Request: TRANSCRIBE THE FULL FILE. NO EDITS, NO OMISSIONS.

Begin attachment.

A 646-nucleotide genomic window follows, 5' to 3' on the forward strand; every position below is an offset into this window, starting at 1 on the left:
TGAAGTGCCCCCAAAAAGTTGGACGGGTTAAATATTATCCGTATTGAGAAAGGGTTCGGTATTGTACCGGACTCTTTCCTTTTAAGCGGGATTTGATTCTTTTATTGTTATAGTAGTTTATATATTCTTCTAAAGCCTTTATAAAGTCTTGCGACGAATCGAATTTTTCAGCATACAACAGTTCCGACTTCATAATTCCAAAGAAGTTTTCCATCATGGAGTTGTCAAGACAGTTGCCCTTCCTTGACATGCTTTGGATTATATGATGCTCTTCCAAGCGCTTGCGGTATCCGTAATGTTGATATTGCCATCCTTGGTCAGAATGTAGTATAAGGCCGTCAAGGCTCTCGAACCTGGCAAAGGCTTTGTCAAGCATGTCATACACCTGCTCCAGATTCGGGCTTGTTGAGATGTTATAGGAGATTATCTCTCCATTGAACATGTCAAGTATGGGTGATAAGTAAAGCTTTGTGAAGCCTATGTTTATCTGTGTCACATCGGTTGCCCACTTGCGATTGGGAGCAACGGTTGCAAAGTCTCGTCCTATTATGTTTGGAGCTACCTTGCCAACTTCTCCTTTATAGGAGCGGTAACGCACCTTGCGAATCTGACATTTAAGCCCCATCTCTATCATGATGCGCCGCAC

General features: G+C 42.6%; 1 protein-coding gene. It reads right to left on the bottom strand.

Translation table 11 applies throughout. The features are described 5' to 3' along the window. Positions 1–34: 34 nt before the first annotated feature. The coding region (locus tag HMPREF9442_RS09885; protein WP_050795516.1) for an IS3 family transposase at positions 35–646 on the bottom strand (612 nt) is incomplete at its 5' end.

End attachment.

A 646-nucleotide genomic window follows, 5' to 3' on the forward strand; every position below is an offset into this window, starting at 1 on the left:
TGAAGTGCCCCCAAAAAGTTGGACGGGTTAAATATTATCCGTATTGAGAAAGGGTTCGGTATTGTACCGGACTCTTTCCTTTTAAGCGGGATTTGATTCTTTTATTGTTATAGTAGTTTATATATTCTTCTAAAGCCTTTATAAAGTCTTGCGACGAATCGAATTTTTCAGCATACAACAGTTCCGACTTCATAATTCCAAAGAAGTTTTCCATCATGGAGTTGTCAAGACAGTTGCCCTTCCTTGACATGCTTTGGATTATATGATGCTCTTCCAAGCGCTTGCGGTATCCGTAATGTTGATATTGCCATCCTTGGTCAGAATGTAGTATAAGGCCGTCAAGGCTCTCGAACCTGGCAAAGGCTTTGTCAAGCATGTCATACACCTGCTCCAGATTCGGGCTTGTTGAGATGTTATAGGAGATTATCTCTCCATTGAACATGTCAAGTATGGGTGATAAGTAAAGCTTTGTGAAGCCTATGTTTATCTGTGTCACATCGGTTGCCCACTTGCGATTGGGAGCAACGGTTGCAAAGTCTCGTCCTATTATGTTTGGAGCTACCTTGCCAACTTCTCCTTTATAGGAGCGGTAACGCACCTTGCGAATCTGACATTTAAGCCCCATCTCTATCATGATGCGCCGCAC

General features: G+C 42.6%; 1 protein-coding gene. It reads right to left on the bottom strand.

Translation table 11 applies throughout. The features are described 5' to 3' along the window. Positions 1–34: 34 nt before the first annotated feature. The coding region (locus tag HMPREF9442_RS09885; protein WP_050795516.1) for an IS3 family transposase at positions 35–646 on the bottom strand (612 nt) is incomplete at its 5' end.